Author Topic: virus/trojan warning  (Read 2930 times)

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biggfredd

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virus/trojan warning
« on: January 10, 2012, 02:31:16 AM »
I've received "Hi, how are you, try this program to make a lot of money" type emails from two separate known sources.  One was a hotmail address, who figures someone hacked hotmail, the other was att.

Check your machine and change your passwords, just in case.


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stone

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Re: virus/trojan warning
« Reply #1 on: January 10, 2012, 03:17:42 AM »
A couple weeks ago I received a few of those too. I thought they looked suspious so I emailed the sender as several people did and found out they were totally unaware they were being sent.  I do know that one was from a hotmail  and one was from att (bellsouth.net).

springintoscooters

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Re: virus/trojan warning
« Reply #2 on: January 11, 2012, 02:54:31 AM »
AT&T also supports webmail, so the webmail hack is suspect in both cases. According to Kim Komando, there is a new program that allows hackers to try about 80,000 possible passwords and since unlike Gmail, neither AT&T nor Hotmail lock out or even challenge mulitple attempts, so anyone with a webmail account may wind up becoming the "source" of these messages. Watch your inbox for bounce notices. They are often your first sign as the hackers use any address you've ever sent a web mail to. Read the headers carefully, that will confirm whether it was your webmail account or your e-mail client that was compromised. And most importantly, change passwords if you even suspect that someone else might have it.

Check your webmail account periodically, even if you don't use it often. If you see suspicious looking messages in your web sent box, change your password immediately. Fortunately, these guys seldom try to take over the web accounts they hack, but you still don't want them coming back, although until the webmail providers up their security, there's no real defense against a program that will just keep guessing until it gets it right.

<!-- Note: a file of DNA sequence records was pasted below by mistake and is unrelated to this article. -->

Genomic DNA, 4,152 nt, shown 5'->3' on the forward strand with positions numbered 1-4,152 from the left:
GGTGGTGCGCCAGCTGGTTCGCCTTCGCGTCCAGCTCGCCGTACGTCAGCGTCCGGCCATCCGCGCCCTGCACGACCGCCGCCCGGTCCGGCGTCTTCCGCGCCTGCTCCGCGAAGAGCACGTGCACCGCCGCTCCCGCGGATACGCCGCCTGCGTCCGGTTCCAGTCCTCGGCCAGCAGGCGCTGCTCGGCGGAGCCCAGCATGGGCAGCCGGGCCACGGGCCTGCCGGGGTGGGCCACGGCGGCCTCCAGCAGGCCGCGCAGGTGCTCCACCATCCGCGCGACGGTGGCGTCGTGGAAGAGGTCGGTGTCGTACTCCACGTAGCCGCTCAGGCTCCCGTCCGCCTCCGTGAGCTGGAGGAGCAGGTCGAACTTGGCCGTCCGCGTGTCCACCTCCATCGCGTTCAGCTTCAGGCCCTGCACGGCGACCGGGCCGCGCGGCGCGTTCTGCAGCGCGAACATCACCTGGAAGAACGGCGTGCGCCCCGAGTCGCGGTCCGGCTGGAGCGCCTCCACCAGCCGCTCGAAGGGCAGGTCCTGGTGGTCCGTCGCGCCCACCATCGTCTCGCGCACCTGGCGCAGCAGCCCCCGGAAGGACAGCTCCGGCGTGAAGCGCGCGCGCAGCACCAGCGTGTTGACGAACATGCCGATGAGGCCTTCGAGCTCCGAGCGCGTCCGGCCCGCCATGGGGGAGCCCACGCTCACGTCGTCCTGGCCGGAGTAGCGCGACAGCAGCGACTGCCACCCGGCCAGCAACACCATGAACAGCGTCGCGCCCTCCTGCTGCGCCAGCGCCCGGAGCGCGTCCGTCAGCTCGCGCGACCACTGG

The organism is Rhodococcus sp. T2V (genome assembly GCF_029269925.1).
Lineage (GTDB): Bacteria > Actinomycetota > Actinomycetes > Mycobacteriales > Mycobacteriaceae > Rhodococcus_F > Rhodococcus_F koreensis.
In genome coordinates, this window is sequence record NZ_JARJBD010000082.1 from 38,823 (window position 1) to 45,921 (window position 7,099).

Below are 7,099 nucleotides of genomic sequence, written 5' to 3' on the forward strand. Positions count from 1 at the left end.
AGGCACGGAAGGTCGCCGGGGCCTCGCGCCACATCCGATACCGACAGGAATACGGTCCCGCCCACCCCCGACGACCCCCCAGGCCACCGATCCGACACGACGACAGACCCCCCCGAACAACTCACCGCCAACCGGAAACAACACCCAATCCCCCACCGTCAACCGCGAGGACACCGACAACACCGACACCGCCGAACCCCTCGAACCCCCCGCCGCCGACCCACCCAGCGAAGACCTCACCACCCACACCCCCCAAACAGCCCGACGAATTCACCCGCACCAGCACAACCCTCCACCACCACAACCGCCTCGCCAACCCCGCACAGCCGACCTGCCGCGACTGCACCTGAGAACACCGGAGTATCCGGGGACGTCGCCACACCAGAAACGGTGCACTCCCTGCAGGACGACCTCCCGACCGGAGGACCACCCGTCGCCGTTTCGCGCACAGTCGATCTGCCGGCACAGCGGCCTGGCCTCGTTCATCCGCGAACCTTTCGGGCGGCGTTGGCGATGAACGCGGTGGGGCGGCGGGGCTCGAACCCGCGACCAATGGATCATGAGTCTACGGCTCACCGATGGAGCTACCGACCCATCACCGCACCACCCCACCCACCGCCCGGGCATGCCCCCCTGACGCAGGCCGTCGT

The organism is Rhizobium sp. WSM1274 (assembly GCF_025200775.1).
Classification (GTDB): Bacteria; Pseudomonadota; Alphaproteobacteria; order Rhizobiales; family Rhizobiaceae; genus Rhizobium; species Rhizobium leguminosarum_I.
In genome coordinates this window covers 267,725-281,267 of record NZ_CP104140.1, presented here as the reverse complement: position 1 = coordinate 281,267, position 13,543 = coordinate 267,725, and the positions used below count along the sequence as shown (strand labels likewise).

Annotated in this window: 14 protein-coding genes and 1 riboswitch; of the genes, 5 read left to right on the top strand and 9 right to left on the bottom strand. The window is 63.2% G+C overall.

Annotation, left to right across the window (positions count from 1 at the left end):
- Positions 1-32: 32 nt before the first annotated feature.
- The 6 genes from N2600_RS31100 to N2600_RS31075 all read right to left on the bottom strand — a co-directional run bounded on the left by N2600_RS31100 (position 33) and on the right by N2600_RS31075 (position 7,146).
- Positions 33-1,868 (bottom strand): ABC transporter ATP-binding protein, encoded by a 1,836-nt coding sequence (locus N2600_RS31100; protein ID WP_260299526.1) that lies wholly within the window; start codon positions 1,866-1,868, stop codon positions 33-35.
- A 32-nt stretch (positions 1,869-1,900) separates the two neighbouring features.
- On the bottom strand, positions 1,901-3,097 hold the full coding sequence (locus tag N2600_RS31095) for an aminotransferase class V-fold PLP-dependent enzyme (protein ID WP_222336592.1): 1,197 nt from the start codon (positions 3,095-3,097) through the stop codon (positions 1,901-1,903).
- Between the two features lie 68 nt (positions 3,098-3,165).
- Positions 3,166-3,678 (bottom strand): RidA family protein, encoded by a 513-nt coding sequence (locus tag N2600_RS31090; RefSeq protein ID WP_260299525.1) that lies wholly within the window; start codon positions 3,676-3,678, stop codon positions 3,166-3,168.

« Last Edit: January 11, 2012, 03:05:55 AM by springintoscooters »
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eotrg2

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Re: virus/trojan warning
« Reply #3 on: January 11, 2012, 01:55:59 PM »
there's no real defense against a program that will just keep guessing until it gets it right.   

au contraire - strong passwords - mix of upper case, lower case, and special characters.

biggfredd

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Re: virus/trojan warning
« Reply #4 on: January 11, 2012, 05:13:37 PM »
Look at youtube URLs for an example. Even without special characters (which some sites can't handle), an eight character password using UC, LC and numbers has 218,340,105,584,896 possible results.  That's more than our gubmint spends.  Testing 80,000 of them at a time would take 2,729,251,319 (2.7 billion) tries.
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springintoscooters

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Re: virus/trojan warning
« Reply #5 on: January 11, 2012, 06:32:00 PM »
And that leads to the OTHER risk, having to write down passwords that are too complex to remember. Still doesn't justify webmail clients allowing so many attempts without challenge that even moderately strong passwords are broken.
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springintoscooters

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Re: virus/trojan warning
« Reply #6 on: January 11, 2012, 06:46:09 PM »
Two more rules: check out suspicious mail before going public with them. Be SURE where the come from before recommending a cure, there's no sense lulling people into a false sense of security by fixing the wrong problem and follow the common sense rule, if it looks too good to be true, just ignore it. Don't share it with others so they can get on the compromised list and this is true even if the deal that's too good to be true comes from someone you know and it wasn't the result of an e-mail hack.